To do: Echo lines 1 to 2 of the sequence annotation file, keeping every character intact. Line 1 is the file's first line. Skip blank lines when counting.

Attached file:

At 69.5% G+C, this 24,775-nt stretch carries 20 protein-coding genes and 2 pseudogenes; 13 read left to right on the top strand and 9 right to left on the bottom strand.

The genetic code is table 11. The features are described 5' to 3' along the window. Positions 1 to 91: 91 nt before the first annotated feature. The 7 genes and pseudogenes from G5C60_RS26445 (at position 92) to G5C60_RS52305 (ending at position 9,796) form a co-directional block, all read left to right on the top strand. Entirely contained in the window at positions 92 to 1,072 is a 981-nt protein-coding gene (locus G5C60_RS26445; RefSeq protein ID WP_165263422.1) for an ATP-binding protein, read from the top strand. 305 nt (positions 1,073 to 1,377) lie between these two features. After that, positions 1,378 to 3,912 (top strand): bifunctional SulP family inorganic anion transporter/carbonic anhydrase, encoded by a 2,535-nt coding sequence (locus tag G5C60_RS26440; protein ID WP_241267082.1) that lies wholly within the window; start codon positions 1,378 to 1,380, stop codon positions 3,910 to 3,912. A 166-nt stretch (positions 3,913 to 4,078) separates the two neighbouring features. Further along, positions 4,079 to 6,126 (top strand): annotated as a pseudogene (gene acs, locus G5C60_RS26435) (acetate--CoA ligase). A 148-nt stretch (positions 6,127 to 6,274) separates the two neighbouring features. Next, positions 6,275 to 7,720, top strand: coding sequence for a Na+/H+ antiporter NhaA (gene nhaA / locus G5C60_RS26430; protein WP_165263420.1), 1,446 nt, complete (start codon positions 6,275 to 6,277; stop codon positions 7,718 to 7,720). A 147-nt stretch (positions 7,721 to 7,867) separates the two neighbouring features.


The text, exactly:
At 69.5% G+C, this 24,775-nt stretch carries 20 protein-coding genes and 2 pseudogenes; 13 read left to right on the top strand and 9 right to left on the bottom strand.

The genetic code is table 11. The features are described 5' to 3' along the window. Positions 1 to 91: 91 nt before the first annotated feature. The 7 genes and pseudogenes from G5C60_RS26445 (at position 92) to G5C60_RS52305 (ending at position 9,796) form a co-directional block, all read left to right on the top strand. Entirely contained in the window at positions 92 to 1,072 is a 981-nt protein-coding gene (locus G5C60_RS26445; RefSeq protein ID WP_165263422.1) for an ATP-binding protein, read from the top strand. 305 nt (positions 1,073 to 1,377) lie between these two features. After that, positions 1,378 to 3,912 (top strand): bifunctional SulP family inorganic anion transporter/carbonic anhydrase, encoded by a 2,535-nt coding sequence (locus tag G5C60_RS26440; protein ID WP_241267082.1) that lies wholly within the window; start codon positions 1,378 to 1,380, stop codon positions 3,910 to 3,912. A 166-nt stretch (positions 3,913 to 4,078) separates the two neighbouring features. Further along, positions 4,079 to 6,126 (top strand): annotated as a pseudogene (gene acs, locus G5C60_RS26435) (acetate--CoA ligase). A 148-nt stretch (positions 6,127 to 6,274) separates the two neighbouring features. Next, positions 6,275 to 7,720, top strand: coding sequence for a Na+/H+ antiporter NhaA (gene nhaA / locus G5C60_RS26430; protein WP_165263420.1), 1,446 nt, complete (start codon positions 6,275 to 6,277; stop codon positions 7,718 to 7,720). A 147-nt stretch (positions 7,721 to 7,867) separates the two neighbouring features.